Over the summer I had the wonderful privilege of working on a farm every day. My fiancé Jeremy manages a beautiful little farm just outside of Eugene, Oregon, where he grows all kinds of organic produce. After one year of seminary, it was a welcome change to engage in physical labor, to say the least. Above all it was refreshing to be in my home state, to work alongside my fiancé, and to be part of a different rhythm as the structure of seminary life made way for the demands of the growing season.
Since I have experience with farming, people often comment to me about how beautiful and peaceful it is, that farming must be God's work, that I must have so many spiritual metaphors to draw from the experience of farming. In many respects, they are right. Farmers get to cultivate land and plants, watch things grow, and spend constant time out of doors. Very few experiences have given me the sense of wonder at creation as much as watching a miniscule seed grow into a vegetable, both beautiful and nourishing. It is satisfying to feed ourselves and others with the literal fruit of our labors. There is so much to learn from this kind of work!
Yet I find myself wary of "spiritual metaphors," if only because it can be a great temptation to idealize farming. There certainly are metaphors to be had, and Christ Himself often employed images from agriculture in His teachings (and let me tell you, it is extremely hard to spend endless days pruning unruly tomatoes and not meditate upon John 15, where Christ says we must be pruned to be fruitful). It is, however, easy to underestimate the sheer amount of work involved in farming. Though beautiful, it is a very hard life, not just a pleasant day job (as someone quipped to me recently, "5 to 9 is not 9 to 5!"). Probably the one spiritual equivalent which has stood out to me is this: it is a heck of a lot of hard work. And you cannot stop. For a farm to work, you must tend it faithfully and constantly, and the fruit is rarely immediate. Sometimes a whole crop just fails. Disappointment and weariness can tempt you to throw in the spade, especially when you realize how little control you really have. I find prayer to be very similar. To pray and draw close to God is a constant, not a sometime, action; neither happens by itself, and "results" are not always apparent.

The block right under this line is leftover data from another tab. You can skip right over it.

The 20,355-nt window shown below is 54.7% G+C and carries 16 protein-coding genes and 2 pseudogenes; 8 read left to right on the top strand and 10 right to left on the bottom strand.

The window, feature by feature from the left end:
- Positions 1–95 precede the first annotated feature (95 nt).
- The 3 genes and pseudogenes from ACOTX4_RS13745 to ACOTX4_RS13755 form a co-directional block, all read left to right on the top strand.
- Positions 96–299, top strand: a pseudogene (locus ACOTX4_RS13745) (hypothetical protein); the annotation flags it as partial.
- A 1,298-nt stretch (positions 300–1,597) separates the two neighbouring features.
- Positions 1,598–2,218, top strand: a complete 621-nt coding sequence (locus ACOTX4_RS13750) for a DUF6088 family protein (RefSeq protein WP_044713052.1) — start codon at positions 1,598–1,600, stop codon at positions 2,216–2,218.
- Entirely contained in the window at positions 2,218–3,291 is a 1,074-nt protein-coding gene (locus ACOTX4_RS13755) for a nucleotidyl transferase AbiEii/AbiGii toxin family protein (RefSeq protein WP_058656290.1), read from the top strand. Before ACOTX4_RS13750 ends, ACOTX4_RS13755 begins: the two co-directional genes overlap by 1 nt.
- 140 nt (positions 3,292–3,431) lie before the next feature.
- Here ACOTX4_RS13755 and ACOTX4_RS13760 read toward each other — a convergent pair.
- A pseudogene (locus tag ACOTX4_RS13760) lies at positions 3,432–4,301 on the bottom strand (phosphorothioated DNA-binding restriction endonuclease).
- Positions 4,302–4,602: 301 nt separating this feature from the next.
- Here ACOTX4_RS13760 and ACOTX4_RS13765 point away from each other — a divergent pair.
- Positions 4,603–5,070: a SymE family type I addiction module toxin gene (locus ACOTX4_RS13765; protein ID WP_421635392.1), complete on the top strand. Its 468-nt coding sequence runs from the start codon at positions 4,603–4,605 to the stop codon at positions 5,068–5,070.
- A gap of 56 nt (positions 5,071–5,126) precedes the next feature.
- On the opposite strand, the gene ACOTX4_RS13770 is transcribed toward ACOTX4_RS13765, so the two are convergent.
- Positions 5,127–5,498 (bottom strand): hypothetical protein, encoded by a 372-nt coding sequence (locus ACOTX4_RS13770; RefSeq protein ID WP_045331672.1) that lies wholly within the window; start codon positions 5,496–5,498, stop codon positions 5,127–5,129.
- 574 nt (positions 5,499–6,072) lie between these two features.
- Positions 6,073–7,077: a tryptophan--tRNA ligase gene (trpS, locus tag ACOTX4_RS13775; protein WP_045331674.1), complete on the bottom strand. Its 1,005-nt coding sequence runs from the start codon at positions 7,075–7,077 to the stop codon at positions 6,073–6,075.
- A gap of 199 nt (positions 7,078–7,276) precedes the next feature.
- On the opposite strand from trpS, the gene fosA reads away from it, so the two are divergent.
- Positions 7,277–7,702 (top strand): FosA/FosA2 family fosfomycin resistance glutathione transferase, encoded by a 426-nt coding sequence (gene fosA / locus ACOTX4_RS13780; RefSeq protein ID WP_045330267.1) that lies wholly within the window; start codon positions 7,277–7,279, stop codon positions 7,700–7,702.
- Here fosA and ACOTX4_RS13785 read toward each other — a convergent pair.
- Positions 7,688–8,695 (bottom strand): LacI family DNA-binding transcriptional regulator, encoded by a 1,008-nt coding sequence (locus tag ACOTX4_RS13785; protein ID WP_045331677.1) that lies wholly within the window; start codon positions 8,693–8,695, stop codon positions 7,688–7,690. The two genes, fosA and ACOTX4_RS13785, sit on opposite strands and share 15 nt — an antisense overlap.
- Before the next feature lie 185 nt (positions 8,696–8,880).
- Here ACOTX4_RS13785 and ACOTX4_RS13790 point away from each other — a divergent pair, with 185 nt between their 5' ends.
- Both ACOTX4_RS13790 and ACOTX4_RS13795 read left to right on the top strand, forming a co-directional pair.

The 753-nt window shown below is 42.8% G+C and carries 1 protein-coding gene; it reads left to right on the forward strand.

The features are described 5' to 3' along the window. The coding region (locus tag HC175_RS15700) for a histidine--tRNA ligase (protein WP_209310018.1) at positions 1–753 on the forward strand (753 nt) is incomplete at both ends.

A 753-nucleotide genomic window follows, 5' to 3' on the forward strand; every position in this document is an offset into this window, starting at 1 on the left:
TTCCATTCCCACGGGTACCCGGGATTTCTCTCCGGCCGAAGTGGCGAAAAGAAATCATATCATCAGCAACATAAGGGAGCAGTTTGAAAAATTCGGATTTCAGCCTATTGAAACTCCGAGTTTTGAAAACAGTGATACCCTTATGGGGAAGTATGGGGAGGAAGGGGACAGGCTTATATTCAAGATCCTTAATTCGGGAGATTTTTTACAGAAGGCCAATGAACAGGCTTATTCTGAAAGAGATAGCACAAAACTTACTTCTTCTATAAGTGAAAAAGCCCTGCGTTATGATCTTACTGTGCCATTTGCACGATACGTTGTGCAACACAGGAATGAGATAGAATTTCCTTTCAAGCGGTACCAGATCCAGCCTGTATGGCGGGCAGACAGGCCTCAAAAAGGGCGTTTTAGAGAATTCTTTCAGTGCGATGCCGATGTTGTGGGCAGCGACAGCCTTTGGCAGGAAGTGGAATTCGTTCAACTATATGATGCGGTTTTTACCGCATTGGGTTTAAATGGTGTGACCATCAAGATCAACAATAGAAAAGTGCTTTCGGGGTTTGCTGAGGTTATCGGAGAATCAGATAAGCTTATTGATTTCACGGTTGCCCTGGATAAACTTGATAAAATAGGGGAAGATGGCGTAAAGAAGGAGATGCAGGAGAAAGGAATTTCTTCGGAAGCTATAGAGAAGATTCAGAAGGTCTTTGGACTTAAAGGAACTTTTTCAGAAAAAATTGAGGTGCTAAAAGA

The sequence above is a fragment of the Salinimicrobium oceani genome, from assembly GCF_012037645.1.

But it is rarely worth it to quit, in farming and certainly when it comes spiritual effort. Both farming and seminary have taught me this. The past year as a seminarian and a farmer, rich with blessings and struggles, has shown me the value of difficult work and persistence. Wherever I am or whatever I am doing—Oregon, New York, farm, or seminary—can be the means of deepening my trust in God and my courage to face life's difficulties.
Ashli Moore is in her second and final year of the Master of Arts program at St. Vladimir's Seminary. She is currently working on a thesis project, which is a model for an Orthodox Christian School that she hopes to implement in her home parish in Eugene, Oregon (pronounced "Orygun"). In her other life, however, she works on Excelsior Farm owned by her fiancé Jeremy, to whom she is getting married in July. A native of Portland (you may get Portlandia references out of your system at this time), Ashli misses many elements about the Northwest, especially its many tea houses, excellent second–hand clothing stores, and of course, the rain.